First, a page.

To facilitate relationships between police and community members, they organized weekly meetings between to discuss local crime, and also organized block parties to give police officers opportunities to get to know residents and build trust. Building mutual trust throughout the neighborhood made it easier for community members to call the police during an incident.

Engage partners

Once Nuestra had built up partnerships between residents and the police, they noticed that an important demographic was missing from their program: youth. Teenagers were the most likely to engage in gun violence in the neighborhood.

Nuestra did not have capacity as an organization to engage local youth, but they knew that Teen Empowerment, another Boston based organization, specialized in it. Nuestra provided one of their underutilized community rooms to Teen Empowerment and helped them expand their programs into the neighborhood.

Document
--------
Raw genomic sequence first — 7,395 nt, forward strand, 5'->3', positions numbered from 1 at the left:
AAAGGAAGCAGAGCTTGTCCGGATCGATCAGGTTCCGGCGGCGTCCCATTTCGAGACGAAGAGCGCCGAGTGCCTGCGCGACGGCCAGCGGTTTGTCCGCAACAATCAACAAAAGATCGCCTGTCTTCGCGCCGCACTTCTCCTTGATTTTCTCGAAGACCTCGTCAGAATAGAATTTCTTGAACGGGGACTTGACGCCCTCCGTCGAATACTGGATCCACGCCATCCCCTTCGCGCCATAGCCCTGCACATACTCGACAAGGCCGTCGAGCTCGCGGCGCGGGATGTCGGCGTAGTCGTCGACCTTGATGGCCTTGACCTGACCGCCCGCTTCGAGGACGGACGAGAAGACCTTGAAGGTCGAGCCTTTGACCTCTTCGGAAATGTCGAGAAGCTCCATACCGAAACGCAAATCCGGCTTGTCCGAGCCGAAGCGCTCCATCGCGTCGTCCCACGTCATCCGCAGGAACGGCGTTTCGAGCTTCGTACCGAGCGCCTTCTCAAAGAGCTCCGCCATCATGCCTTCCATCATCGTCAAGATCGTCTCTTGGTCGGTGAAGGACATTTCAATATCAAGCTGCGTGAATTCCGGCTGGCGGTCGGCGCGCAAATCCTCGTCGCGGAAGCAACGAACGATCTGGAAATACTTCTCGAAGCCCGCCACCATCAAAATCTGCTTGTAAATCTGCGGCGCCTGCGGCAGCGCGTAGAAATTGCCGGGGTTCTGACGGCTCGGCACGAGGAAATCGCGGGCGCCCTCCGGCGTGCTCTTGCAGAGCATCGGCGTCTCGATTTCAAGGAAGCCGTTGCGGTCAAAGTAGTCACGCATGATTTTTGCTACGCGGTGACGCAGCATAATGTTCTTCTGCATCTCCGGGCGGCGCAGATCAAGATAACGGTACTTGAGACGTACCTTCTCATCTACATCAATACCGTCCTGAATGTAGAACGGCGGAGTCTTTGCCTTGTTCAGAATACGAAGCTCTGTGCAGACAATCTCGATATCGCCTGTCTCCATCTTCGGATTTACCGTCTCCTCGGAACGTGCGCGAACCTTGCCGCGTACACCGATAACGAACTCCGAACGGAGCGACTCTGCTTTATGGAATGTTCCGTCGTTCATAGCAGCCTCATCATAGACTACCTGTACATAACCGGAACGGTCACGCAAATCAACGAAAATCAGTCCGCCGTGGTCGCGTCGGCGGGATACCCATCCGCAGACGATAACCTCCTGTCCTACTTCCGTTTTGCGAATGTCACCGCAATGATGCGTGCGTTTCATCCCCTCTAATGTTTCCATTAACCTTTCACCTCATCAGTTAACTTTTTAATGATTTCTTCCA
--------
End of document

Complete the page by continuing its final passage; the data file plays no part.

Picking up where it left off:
Since working with Teen Empowerment, Nuestra has seen an increase in teen volunteers at their events. By getting to know young people, they have been able to tap into networks of youth and reach out to those engaging in criminal and violent activities. This year, Nuestra had the highest level of attendance ever for their youth peace march (shown in picture)

Now the recession is mostly over and crime levels have gone down, but the Community Safety Initiative still thrives. The partnerships that were developed have remained strong and are now working towards new challenges.

“Now that we’ve brought crime down, what neighbors really want to do is change the image of the neighborhood.” said David Price, “We have shifted our focus from preventing crime to neighborhood beautification by improving storefronts or adding new street art.”

While issues of violence and crime in any community will differ based on local circumstances, the approach of forging partnerships between police, community developers and residents, using data and redeveloping neighborhoods  is one that is adaptable to every community. As Nuestra CDC has also shown, the program can evolve to tackling new challenges as they emerge, creating truly resilient and thriving communities.